Apart from the visionary An die ferne Geliebte cycle, the Beethoven songs are generally considered of little importance. And that’s even more true of his settings of Irish, British, Scottish and Welsh folk songs that he purely made – gasp! – for money. It’s to Bostridge’s credit that he applies his otherworldly talent to these supposedly mundane compositions – and reveals that they are anything but that.

3. Proving Up (Missy Mazzoli)

Proving Up record sleeve

2020 was also the year in which we witnessed how the American democracy nearly drove itself off a cliff.

There are a lot of reasons for what happened during the last four years. One of them is the destructive idea behind the American dream. Missy Mazzoli and her librettist Royce Vavrek turned that into a wonderful opera. And I’m not going to repeat what I already wrote about it.

2. Not Our First Goat Rodeo (Yo-Yo Ma, Stuart Duncan, Edgar Meyer & Chris Thile)

Not Our First Goat Rodeo record sleeve

Wait, is this a classical album?

Well, on the one hand, it’s labelled by the record company as such. It includes Yo-Yo Ma and Edgar Meyer. And in what other category would you put a track like Not For Lack of Trying?

On the other hand, who cares? I don’t trust jazz or bluegrass fans enough to feel confident that they will include this record in their end-of-year lists. And this joyous display of musicianship and collaboration cannot get enough praise from every corner.

1. Adès Conducts Adès (Boston Symphony Orchestra)

Adès conducts Adès record sleeve

Of the contemporary composers on this list, Thomas Adès is probably the most ‘difficult’ one. And yet, if you listen to some connoisseurs, you’d think he’s one cowbell removed from becoming André Rieu.

That’s probably because Adès’ music packs an emotional punch that resonates with a lot of people. Which makes it suspect in the ears of some.

Yet you only need to listen to the second movement of his piano concerto to realize that this guy is something special. There are echoes from many traditions, but the language is unique. And underneath is a musical progression that you don’t need to fully understand to be overwhelmed by it. That’s something that only comes around, well, every 250 years or so.

Did I just imply that Adès is the new Beethoven? Must be the champagne talking. All I wanted to say is: some things that came out of 2020, are worth remembering. Happy New Year!

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Dive into my selection of favorite albums from 2021

Review: Proving Up by Missy Mazzoli

Many years ago, I shared a house with a friend who’s a fan of Richard Wagner. As proof of his devotion, he owned a box of all the Meister‘s recordings. The thing took up half a shelf in a CD cabinet that had to be shared by four music enthusiasts. As I recall, none of those music dramas was ever played.

And they never would be. With each move, that friend takes his Wagner box off the shelf and brings it to its new home. Never opening it ­­– as if it’s the urn with his grandmother’s ashes.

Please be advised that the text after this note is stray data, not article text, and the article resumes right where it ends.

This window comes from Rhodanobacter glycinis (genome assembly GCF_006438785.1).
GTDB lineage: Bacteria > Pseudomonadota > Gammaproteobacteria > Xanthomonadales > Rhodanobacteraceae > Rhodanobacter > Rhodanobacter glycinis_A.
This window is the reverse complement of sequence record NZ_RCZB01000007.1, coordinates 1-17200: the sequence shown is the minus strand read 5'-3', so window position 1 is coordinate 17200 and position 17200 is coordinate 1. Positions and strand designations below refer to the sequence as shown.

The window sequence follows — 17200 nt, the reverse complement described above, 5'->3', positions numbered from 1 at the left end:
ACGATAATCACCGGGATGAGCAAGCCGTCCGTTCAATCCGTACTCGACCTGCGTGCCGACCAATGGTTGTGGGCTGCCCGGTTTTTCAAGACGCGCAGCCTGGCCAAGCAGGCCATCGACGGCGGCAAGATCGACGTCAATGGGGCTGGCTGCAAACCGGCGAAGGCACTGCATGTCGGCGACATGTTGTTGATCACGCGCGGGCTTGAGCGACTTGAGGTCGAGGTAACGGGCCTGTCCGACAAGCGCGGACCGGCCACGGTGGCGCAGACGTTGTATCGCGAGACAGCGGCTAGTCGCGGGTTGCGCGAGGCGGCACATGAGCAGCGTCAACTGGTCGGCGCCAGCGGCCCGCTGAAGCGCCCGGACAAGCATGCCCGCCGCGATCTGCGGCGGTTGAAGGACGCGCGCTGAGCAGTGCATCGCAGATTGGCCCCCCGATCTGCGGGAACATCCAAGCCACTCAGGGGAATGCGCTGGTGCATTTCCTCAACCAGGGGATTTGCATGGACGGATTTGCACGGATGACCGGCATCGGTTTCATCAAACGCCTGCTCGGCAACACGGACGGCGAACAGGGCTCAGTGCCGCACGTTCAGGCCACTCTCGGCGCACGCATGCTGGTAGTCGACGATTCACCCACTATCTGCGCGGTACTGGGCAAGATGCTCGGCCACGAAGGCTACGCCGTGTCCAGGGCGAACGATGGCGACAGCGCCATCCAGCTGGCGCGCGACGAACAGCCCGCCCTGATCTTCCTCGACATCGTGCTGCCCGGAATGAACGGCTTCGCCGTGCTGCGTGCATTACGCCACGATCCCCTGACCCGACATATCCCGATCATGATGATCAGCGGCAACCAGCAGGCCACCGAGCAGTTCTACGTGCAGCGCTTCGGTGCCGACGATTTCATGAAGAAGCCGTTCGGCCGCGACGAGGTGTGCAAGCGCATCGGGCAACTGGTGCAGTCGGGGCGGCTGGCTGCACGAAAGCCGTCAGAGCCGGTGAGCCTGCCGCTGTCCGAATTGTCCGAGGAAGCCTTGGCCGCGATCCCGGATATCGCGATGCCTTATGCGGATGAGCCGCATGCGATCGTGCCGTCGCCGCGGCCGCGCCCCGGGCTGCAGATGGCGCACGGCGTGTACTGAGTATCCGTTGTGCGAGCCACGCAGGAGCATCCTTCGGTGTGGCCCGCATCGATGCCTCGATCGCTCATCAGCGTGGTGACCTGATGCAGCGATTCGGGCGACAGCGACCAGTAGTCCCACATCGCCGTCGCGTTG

Richard Wagner CD box
And only slighly more jolly.

Opera recordings: why bother?

Of course, my friend is by no means an exception. Nor is this phenomenon limited to Wagner CDs. We think complete opera recordings are essential to our collection, but how often do we really play them?

After all, we didn’t need Wagner to know that opera is a gesamtkunstwerk – an indivisible union of music, stage design and acting. That means only listening to the recording is missing out on 66.66 % of the fun.

So usually I’m not bouncing with enthusiasm whenever a new opera recording hits the shelves. But recently, I was proven wrong. By Missy Mazzoli’s Proving Up.

Missy Mazzoli's proving up

Short and clear

With 80 minutes for the whole thing, Proving Up is shorter than the first act of Parsifal. And that’s the first thing I like about this opera: its brevity. Is that shallow of me? So be it. I really wouldn’t know where to fit in multiple listening sessions of five-hour dramas. So it’s nice to be able to hear a full story unfold while doing the laundry or riding the train.

The second amazing thing about this recording is its sound quality. That sets it apart from another contemporary opera recording that I highly anticipated: Prisoner of the State by David Lang. Being a Lang fan, I loved the music. But the awful live recording was a big disappointment. Live opera recordings are the worst: the sound of slamming doors and creaking floorboards that ruin your listening experience and remind you of the visual spectacle you’re missing out on.

Ghost story

Missy Mazzoli writes contemporary music of the accessible variety. But don’t count on skipping the recitatives and going straight to the arias and choruses. Proving Up is the real-deal through-composed opera stuff, where the music is not allowed to follow its own logic but must align on its course with the text and the action.

The action, remember, that you can’t see. So why didn’t I miss it while listening to this recording? I think it’s because of how Mazzoli’s music strikes the right balance between painting a general mood, so it sounds like a pleasing whole, and differentiating the consecutive events, so you don’t fall asleep.

Proving Up is a ghost story set in the age of the American pioneers. Everything revolves around the Zender family desperate to ‘prove up’: acquire the ownership of the land they’re living on. Just like Copland before her, Missy Mazzoli conjures the plains of the Midwest by using lots of open, wide-spaced chords. The many augmented and diminished intervals express the hardships of the characters and/or the horror that threatens their existence.